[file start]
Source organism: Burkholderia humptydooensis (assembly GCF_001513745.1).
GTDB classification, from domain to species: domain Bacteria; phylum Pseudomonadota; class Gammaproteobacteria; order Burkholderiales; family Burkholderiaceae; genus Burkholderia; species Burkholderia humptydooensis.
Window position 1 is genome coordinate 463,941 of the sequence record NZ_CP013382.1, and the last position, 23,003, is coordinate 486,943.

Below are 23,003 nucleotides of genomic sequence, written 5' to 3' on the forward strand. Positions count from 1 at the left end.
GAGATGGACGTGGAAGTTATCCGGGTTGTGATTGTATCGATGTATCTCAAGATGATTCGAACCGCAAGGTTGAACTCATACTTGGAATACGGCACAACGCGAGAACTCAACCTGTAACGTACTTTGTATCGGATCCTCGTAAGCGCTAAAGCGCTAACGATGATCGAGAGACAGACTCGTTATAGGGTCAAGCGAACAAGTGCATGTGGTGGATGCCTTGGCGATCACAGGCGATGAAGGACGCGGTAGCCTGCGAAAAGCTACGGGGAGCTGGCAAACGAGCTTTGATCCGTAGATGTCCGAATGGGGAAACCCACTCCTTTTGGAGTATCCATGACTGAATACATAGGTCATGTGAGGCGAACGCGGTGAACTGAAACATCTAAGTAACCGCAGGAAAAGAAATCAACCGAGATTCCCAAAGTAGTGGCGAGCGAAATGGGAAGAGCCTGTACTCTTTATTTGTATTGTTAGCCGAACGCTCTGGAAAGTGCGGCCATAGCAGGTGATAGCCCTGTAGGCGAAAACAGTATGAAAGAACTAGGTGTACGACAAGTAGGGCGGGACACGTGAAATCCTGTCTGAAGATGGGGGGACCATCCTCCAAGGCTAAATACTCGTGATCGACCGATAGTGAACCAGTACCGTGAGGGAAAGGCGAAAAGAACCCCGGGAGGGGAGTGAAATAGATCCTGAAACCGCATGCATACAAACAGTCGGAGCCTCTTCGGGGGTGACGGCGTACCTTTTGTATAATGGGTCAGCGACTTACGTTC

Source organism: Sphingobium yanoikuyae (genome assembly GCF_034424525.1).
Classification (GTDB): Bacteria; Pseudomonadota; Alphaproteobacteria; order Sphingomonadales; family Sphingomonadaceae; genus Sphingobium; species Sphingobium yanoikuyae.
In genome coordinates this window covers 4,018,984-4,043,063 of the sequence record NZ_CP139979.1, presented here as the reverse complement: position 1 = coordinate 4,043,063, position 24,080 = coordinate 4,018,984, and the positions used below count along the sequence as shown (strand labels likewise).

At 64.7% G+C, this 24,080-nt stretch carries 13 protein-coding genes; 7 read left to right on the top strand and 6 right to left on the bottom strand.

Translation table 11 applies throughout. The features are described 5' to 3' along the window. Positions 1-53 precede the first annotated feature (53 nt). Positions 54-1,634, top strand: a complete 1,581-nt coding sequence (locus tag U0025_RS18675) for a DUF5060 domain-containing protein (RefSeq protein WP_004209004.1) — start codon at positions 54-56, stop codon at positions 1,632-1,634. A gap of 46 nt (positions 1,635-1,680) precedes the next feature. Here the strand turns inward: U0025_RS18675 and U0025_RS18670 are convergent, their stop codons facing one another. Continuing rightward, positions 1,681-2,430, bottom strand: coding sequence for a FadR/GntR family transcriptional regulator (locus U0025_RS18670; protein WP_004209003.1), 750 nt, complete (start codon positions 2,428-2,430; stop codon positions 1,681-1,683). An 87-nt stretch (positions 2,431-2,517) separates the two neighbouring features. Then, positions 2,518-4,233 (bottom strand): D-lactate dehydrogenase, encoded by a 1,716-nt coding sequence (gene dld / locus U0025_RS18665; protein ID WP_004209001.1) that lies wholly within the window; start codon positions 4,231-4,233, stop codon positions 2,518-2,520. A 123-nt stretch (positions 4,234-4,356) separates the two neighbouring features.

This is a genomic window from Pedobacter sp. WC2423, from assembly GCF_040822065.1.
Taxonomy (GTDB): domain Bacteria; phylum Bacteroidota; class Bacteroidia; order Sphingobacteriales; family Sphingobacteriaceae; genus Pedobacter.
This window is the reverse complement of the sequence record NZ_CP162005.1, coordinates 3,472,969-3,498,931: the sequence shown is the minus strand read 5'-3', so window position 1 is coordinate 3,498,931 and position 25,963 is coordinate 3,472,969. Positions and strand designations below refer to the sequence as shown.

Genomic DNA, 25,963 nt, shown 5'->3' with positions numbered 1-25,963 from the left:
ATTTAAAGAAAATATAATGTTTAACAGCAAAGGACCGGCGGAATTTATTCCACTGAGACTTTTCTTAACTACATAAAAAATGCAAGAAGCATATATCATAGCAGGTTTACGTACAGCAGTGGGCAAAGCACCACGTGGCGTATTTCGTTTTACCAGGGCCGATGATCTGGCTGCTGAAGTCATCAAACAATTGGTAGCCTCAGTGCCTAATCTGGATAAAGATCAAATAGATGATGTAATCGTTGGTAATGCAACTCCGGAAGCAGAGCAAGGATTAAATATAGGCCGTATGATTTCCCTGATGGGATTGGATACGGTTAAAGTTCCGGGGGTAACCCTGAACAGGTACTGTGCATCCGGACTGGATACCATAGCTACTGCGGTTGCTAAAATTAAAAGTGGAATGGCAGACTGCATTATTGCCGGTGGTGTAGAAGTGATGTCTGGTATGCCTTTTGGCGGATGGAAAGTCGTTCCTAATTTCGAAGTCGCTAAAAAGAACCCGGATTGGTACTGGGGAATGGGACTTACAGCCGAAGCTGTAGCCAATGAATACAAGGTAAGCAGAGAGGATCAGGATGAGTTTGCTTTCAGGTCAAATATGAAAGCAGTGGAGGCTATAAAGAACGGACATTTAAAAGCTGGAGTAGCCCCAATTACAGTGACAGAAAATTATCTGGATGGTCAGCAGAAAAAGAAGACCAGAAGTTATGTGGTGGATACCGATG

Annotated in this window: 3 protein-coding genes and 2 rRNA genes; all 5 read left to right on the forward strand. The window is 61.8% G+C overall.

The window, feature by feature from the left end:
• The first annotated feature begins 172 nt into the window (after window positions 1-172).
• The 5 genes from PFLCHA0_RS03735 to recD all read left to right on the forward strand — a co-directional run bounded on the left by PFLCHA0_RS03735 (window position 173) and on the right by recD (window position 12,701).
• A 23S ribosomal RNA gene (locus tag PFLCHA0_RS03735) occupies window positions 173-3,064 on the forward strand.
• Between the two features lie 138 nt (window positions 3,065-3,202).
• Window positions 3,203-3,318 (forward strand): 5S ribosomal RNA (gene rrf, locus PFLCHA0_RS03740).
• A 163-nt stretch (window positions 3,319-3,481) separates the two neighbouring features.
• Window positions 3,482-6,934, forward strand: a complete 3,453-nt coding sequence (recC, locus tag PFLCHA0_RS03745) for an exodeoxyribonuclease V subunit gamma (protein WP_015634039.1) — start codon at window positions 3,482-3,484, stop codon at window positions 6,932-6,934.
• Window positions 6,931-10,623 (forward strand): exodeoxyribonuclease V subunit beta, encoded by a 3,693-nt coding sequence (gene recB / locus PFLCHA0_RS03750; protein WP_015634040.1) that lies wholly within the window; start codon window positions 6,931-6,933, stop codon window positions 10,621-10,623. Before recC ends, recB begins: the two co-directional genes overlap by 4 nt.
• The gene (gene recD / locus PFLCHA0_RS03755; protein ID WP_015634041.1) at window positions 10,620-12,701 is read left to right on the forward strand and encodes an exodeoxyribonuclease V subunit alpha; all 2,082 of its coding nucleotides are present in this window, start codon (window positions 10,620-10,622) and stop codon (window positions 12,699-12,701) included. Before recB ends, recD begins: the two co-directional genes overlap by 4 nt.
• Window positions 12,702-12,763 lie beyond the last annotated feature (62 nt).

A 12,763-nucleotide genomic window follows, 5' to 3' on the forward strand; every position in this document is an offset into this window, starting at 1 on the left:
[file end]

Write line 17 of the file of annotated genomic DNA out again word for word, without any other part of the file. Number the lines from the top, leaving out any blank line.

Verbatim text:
The window, feature by feature from the left end: